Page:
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First lady Jill Biden visits Nashville for vigil honoring school shooting victims

Jill Biden attends vigil for Nashville victims
First lady Jill Biden attends vigil for Nashville school shooting victims 03:13

Washington — First lady Dr. Jill Biden attended a candlelight vigil on Wednesday evening in Nashville honoring the six victims of the shooting at the Covenant School earlier this week.

Biden did not make any remarks during the vigil, but Nashville Mayor John Cooper thanked her for "dropping everything and coming to Nashville" and President Biden for lowering flags to half-staff to honor the victims. Biden traveled to Nashville after a trip to Greene County, Ohio, where the first lady met with military families as part of her Joining Forces initiative.

"I so wish we did not need to be here, but we need to be here — together — as a community," Cooper said. "We can only get through this tragedy together." 

The first lady is the first representative from the White House to visit Nashville in the wake of Monday's shooting at the private Christian school located in the city's Green Hills neighborhood. Police identified the shooter as 28-year-old Audrey Hale, who they said was a former student at the school and legally bought seven firearms over the past few years, three of which were used in the attack. 

Body camera footage from police who responded to the shooting showed them taking down the assailant.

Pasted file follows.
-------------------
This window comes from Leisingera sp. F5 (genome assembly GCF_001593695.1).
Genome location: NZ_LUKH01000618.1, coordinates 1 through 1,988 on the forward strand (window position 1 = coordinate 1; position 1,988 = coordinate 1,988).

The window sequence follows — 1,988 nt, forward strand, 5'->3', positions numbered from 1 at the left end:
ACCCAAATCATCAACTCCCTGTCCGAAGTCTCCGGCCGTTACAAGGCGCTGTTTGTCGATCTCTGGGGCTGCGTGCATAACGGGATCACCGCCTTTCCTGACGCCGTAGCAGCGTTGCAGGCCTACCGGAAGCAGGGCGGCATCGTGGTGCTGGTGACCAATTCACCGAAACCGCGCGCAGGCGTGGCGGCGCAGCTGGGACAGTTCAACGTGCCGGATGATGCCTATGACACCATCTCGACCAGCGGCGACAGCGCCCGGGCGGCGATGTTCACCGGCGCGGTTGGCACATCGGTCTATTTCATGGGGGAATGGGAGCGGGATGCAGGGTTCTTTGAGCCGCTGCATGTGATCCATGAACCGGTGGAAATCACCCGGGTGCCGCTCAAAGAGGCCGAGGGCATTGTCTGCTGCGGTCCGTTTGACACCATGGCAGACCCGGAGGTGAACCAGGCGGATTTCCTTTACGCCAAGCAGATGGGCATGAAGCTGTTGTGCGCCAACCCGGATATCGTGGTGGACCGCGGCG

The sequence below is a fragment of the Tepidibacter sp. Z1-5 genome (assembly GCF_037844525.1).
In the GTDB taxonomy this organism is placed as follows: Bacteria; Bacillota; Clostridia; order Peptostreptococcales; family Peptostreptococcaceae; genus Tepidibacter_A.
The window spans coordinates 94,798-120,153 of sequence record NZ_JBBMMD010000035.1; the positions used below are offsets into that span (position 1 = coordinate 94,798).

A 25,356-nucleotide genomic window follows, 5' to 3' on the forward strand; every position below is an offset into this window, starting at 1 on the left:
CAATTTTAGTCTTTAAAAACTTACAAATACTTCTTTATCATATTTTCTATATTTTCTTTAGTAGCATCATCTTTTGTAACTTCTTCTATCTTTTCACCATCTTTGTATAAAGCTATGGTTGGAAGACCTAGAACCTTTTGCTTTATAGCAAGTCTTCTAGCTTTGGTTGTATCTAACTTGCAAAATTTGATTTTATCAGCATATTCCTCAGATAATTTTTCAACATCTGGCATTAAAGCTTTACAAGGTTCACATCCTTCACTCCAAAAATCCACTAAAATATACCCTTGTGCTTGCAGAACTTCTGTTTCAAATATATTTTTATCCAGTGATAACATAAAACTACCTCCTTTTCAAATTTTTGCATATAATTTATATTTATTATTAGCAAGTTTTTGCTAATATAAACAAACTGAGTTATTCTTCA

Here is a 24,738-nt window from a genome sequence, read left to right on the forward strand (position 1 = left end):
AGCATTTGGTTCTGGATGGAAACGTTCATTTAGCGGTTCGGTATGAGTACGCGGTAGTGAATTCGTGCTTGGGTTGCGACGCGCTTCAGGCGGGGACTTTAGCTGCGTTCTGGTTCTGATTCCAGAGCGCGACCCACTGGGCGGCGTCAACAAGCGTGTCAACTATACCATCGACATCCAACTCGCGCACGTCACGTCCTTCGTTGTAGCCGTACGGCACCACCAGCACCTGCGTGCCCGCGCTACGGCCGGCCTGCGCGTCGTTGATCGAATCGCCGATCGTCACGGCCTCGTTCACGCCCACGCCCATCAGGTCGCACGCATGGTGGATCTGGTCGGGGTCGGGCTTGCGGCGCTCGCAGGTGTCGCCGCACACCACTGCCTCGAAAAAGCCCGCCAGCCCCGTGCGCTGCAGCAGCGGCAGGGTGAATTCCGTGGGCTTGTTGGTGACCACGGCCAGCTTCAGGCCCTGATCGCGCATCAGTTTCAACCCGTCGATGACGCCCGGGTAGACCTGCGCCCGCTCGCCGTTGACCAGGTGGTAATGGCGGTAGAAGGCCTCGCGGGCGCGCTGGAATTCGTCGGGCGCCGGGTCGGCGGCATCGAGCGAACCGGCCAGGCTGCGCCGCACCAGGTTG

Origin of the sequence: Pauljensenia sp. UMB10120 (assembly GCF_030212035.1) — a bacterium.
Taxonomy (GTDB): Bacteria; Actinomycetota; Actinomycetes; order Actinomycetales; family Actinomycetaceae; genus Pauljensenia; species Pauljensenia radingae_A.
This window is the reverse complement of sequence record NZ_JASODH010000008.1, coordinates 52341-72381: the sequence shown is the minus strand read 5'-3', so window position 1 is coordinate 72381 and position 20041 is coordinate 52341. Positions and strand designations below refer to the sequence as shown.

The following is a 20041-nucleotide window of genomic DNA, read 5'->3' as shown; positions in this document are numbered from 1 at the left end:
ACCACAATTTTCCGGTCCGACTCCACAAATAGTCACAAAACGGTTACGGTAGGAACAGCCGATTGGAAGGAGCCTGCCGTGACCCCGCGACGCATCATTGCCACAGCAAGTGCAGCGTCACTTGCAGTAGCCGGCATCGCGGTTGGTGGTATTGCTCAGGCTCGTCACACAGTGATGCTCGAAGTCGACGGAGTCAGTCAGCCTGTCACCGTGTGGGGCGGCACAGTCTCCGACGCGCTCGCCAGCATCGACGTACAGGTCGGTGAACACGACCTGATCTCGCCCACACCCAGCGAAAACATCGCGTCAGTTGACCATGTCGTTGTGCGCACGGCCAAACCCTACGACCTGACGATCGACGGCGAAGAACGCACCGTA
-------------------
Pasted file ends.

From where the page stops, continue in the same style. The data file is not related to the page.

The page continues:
Three children, all 9 years old, were killed, as were three adults who worked at the school: the students were Evelyn Dieckhaus, Hallie Scruggs and William Kinney, and the adult victims were identified as Cynthia Peak, 61, Katherine Koonce, 60, and Mike Hill, 61. Koonce is listed as the head of the Covenant School, Hill was a custodian and Peak worked as a substitute teacher.

"Our police officers have cried and are crying with Nashville and the world," police chief John Drake said at the vigil. "I have cried and continue to cry and I have prayed for Nashville as well." 

The shooting has again spurred calls from President Joe Biden and congressional Democrats for lawmakers to impose more restrictions on guns, and the president pressed Congress further to enact a ban on assault-style weapons.

"As you heard the president say throughout this week, we continue to call on Congress to act to pass an assault weapons ban, and take additional actions to make our kids and communities safer," White House press secretary Karine Jean-Pierre said during Wednesday's White House press briefing when confirming the first lady's Nashville visit. 

But Republicans have suggested it's too early to consider taking legislative action to curb gun violence. With the GOP in control of the House, and Democrats holding 51 seats in the Senate, it's unlikely gun control measures would clear both chambers of Congress. 

Lawmakers approved a bipartisan bill last year that enhances background checks for gun buyers under 21 years old and provided billions of dollars for mental health services. But Democrats want more action, while Republicans have indicated there is little appetite for further tightening the nation's firearms laws.

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